Drones

The CIA and the military are carrying out an illegal “targeted killing” program in which people far from any battlefield are determined to be enemies of the state and killed without charge or trial.

The executive branch has, in effect, claimed the unchecked authority to put the names of citizens and others on “kill lists” on the basis of a secret determination, based on secret evidence, that a person meets a secret definition of the enemy. The targeted killing program operates with virtually no oversight outside the executive branch, and essential details about the program remain secret, including what criteria are used to put people on CIA and military kill lists or how much evidence is required.

Outside of armed conflict zones, the use of lethal force is strictly limited by international law and, when it comes to U.S. citizens, the Constitution. Specifically, lethal force can be used only as a last resort against an imminent threat to life. Even in the context of an armed conflict against an armed group, the government may use lethal force only against individuals who are directly participating in hostilities against the U. S. Regardless of the context, whenever the government uses lethal force, it must take all possible steps to avoid harming civilian bystanders. These are not the standards that the executive branch is using.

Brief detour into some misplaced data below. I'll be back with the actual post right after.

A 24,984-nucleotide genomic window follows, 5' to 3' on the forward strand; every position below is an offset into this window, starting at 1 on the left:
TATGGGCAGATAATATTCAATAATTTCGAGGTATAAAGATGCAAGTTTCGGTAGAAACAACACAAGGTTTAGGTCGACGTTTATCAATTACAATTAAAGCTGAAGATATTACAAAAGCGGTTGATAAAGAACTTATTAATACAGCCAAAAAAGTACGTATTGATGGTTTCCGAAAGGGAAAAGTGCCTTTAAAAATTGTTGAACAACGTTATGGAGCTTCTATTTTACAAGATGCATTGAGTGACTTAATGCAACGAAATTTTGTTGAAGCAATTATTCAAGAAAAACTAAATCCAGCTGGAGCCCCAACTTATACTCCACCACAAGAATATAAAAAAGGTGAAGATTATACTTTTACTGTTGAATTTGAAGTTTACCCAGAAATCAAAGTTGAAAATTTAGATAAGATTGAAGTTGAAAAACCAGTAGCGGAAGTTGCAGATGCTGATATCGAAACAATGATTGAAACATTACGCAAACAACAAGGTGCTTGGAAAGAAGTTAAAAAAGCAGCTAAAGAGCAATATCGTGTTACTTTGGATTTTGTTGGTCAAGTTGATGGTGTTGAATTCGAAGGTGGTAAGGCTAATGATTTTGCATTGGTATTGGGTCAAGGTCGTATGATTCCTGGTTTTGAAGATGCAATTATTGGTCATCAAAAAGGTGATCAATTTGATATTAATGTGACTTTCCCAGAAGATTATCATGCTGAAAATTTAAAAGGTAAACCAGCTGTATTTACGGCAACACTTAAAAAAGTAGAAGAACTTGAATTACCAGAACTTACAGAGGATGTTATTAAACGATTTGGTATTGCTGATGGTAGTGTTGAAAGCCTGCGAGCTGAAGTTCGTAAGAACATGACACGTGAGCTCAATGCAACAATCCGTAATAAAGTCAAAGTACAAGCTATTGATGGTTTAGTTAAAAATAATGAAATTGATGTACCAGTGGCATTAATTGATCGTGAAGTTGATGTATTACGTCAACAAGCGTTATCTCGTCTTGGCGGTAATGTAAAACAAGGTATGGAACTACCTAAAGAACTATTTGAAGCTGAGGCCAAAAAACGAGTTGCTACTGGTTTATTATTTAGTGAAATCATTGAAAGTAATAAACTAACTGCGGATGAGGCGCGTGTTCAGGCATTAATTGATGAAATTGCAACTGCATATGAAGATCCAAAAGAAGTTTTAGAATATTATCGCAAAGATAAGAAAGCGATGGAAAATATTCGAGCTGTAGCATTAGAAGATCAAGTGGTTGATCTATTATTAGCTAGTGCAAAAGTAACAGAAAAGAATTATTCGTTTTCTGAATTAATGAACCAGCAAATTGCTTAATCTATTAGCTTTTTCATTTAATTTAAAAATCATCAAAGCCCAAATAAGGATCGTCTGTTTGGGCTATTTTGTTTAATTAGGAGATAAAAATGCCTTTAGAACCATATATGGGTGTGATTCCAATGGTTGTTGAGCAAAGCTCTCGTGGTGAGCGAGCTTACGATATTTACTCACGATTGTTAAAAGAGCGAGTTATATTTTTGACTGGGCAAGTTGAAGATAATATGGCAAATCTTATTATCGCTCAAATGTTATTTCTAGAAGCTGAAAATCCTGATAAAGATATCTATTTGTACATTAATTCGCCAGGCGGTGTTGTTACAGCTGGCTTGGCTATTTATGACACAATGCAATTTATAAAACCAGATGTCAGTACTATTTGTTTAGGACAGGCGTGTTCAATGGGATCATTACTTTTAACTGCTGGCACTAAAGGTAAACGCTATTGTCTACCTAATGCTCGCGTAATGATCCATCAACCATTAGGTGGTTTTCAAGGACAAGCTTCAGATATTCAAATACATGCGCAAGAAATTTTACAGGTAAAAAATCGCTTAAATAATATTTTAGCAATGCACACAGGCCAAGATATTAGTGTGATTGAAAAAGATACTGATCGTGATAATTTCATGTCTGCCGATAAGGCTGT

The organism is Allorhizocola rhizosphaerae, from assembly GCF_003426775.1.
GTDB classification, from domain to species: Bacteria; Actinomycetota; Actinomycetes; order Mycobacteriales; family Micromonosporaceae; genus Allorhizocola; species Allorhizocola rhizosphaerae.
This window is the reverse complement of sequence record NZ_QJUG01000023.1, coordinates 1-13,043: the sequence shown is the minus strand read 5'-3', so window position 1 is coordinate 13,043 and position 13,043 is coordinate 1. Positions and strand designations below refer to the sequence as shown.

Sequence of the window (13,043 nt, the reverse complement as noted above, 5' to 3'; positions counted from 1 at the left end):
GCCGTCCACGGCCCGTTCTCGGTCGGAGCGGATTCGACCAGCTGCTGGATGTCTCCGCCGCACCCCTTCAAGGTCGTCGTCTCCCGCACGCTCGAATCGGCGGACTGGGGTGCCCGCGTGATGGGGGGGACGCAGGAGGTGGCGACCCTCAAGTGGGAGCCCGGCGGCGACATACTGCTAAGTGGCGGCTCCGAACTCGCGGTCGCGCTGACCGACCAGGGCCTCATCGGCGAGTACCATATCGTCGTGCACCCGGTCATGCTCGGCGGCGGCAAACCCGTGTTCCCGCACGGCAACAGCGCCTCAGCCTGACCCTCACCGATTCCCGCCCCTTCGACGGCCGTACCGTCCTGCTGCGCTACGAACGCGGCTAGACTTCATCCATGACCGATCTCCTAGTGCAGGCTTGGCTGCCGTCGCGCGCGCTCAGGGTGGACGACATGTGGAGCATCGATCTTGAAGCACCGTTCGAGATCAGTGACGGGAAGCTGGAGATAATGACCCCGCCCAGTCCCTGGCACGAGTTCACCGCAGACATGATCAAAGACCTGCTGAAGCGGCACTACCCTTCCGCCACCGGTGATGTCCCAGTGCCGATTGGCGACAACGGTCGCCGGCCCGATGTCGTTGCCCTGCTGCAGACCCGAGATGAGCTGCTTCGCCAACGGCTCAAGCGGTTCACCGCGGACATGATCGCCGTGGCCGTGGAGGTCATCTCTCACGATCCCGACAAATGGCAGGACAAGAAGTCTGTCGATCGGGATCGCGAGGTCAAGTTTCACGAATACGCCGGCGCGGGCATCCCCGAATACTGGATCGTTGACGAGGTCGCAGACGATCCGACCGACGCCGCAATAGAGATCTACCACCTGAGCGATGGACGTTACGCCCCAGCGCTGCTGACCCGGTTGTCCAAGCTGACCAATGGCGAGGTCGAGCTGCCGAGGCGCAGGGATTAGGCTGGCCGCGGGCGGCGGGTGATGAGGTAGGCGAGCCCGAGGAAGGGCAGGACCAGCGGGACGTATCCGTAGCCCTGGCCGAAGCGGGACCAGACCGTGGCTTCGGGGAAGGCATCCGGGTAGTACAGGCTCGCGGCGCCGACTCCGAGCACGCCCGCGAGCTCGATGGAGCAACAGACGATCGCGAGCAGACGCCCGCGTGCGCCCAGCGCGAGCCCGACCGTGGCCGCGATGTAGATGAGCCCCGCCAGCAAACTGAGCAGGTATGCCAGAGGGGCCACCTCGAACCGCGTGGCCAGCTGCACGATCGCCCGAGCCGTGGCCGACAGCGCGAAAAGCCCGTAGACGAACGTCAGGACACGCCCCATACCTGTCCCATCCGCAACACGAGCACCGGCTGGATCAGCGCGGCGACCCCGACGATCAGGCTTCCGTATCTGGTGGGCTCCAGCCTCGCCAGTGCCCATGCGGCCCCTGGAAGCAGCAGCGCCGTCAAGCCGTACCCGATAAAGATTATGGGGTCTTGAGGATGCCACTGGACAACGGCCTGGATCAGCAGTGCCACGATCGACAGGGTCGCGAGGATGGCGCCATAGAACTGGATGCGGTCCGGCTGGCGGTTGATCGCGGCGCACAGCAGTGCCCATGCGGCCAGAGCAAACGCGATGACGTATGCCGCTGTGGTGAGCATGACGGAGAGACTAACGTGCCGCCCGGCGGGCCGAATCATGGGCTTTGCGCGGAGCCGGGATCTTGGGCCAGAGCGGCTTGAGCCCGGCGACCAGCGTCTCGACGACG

,br>The U.S. continues to carry out illegal targeted killings in Pakistan, Yemen, Somalia, and elsewhere. The government must be held to account when it carries out such killings in violation of the Constitution and international law.

ACLU Litigation
Al-Aulaqi v. Panetta: On July 18, 2012, the ACLU and the Center for Constitutional Rights (CCR) filed a lawsuit challenging the government’s targeted killing of three U.S. citizens in drone strikes far from any armed conflict zone. The suit charges that the U.S. government’s killings of U.S. citizens Anwar Al-Aulaqi, Samir Khan, and 16-year-old Abdulrahman Al-Aulaqi in Yemen in 2011 violated the Constitution’s fundamental guarantee against the deprivation of life without due process of law.

Freedom of Information Act Cases:
Targeted Killing FOIA: On February 1, 2012, the ACLU filed a Freedom of Information Act lawsuit seeking information about the targeted killings of three U.S. citizens in Yemen in September and October 2011: Anwar al-Awlaki; his 16-year-old son, Abdulrahman al-Awlaki; and Samir Khan. The lawsuit seeks disclosure of the legal memorandum written by the Department of Justice Office of Legal Counsel that provided justifications for the targeted killing of Anwar al-Aulaqi, as well as records describing the factual basis for the killings of all three Americans. In response, the government has refused to confirm or deny whether it killed these three citizens or even whether the CIA has a targeted killing program, despite numerous statements by U.S. officials to the media about the program.

Drone FOIA: In March 2010, the ACLU filed a FOIA lawsuit demanding that the government disclose basic information about the use of drones to conduct targeted killings. The lawsuit seeks disclosure of the legal basis, scope, and limits on the targeted killing program; information pertaining to the training, supervision, oversight, or discipline of UAV operators and others involved in the decision to execute a targeted killing using a drone; and data about the number of civilians and non-civilians killed in drone strikes. In response, the CIA has refused to even confirm or deny whether it has a drone program.